A war-time German bomb has been found by a worker carrying out excavations on a building site near Broadbridge Heath.
The 1,000lb Luftwaffe bomb was discovered buried 1.5 metres into the earth in a ‘nose down’ position.
Experts from the Gosport-based UXB specialist firm of Fellows International quickly established that the bomb was free from explosives and not ‘live.’
The construction site where the bomb was found was formerly used as a Joint Service Explosive Ordnance Disposal School where Royal Engineers bomb disposal teams were trained after the war. It closed in the early 1960s.
Daniel Hunt, from Wings Museum at Balcombe - where the bomb is now housed - said: “The Fellows engineer adopted a calm and experienced approach, offering initial safety advice to site management.
“Without the professionalism and experience of the Fellows UXO engineer, the bomb would have been assumed to be dangerous and the site evacuated causing massive disruption to the local area.
“The emergency services and military bomb disposal teams were not required due to the swift and accurate identification of the inert bomb.”
He said the semi-armour piercing bomb had been designed for use against reinforced structures and ships and was used througout the Blitz on London.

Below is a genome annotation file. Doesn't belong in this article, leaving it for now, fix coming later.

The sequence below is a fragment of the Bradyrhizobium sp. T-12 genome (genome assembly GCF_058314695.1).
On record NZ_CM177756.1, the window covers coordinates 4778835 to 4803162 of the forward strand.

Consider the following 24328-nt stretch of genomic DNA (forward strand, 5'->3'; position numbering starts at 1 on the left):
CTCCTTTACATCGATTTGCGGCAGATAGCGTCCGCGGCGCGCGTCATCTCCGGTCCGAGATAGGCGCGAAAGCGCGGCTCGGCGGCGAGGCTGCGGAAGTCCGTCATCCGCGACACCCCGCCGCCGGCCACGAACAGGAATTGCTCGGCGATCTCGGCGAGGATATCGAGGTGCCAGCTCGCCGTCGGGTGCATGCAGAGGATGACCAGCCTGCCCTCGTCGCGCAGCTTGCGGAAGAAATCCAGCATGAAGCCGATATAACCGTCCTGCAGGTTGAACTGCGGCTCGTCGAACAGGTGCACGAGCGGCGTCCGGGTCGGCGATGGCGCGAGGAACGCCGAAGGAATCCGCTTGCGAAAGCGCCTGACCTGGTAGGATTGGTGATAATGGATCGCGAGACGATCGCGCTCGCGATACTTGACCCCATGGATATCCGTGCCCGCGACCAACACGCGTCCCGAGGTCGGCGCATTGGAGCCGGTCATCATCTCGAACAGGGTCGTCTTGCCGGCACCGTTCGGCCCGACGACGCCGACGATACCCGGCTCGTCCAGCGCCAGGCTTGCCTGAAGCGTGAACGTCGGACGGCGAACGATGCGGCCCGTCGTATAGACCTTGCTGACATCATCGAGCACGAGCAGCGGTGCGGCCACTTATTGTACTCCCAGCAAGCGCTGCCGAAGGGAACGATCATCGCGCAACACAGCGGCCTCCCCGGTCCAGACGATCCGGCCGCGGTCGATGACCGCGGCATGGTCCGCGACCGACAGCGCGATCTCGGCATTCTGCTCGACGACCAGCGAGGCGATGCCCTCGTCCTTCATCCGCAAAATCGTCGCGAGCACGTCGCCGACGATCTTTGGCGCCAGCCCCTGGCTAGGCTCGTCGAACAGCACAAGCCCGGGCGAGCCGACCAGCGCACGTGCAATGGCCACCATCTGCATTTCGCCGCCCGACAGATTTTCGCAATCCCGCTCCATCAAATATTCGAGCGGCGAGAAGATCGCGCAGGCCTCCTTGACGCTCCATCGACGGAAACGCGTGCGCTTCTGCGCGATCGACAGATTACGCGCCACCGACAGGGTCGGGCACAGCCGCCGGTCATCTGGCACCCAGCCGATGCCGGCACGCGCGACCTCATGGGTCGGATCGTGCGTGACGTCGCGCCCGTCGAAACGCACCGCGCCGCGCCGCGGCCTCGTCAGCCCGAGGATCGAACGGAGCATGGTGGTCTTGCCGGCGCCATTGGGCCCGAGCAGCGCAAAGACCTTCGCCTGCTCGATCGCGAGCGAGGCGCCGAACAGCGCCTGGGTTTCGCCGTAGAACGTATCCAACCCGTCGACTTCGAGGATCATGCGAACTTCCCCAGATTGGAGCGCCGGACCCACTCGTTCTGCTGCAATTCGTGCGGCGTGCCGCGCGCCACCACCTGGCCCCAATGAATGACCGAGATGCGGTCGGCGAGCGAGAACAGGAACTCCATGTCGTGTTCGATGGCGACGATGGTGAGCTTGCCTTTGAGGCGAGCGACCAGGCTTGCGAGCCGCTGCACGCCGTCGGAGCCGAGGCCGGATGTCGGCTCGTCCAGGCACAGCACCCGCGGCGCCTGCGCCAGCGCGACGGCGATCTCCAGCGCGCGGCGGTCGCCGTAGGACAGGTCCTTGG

He added: “It is likely that the bomb casing had been a UXB that had been defused and made safe during WW2 and kept for training purposes and buried on site for students to practice bomb disposal techniques.”
The bomb casing has now been rehomed to be put on public display at the Wings Museum near Balcombe when it reopens for the 2018 season in March.
The museum - previously based at Redhill Aerodrome - is run by volunteers and is a registered charity. It is housed in a large ‘hangar’-style building.
It is still very much dedicated to remembering and recording the history of the Royal Air Force at Redhill.
Displays include a Redhill Book of Remembrance where every mission flown from RAF Redhill was researched by museum curator Daniel Hunt and lists over 70 pilots who lost their lives.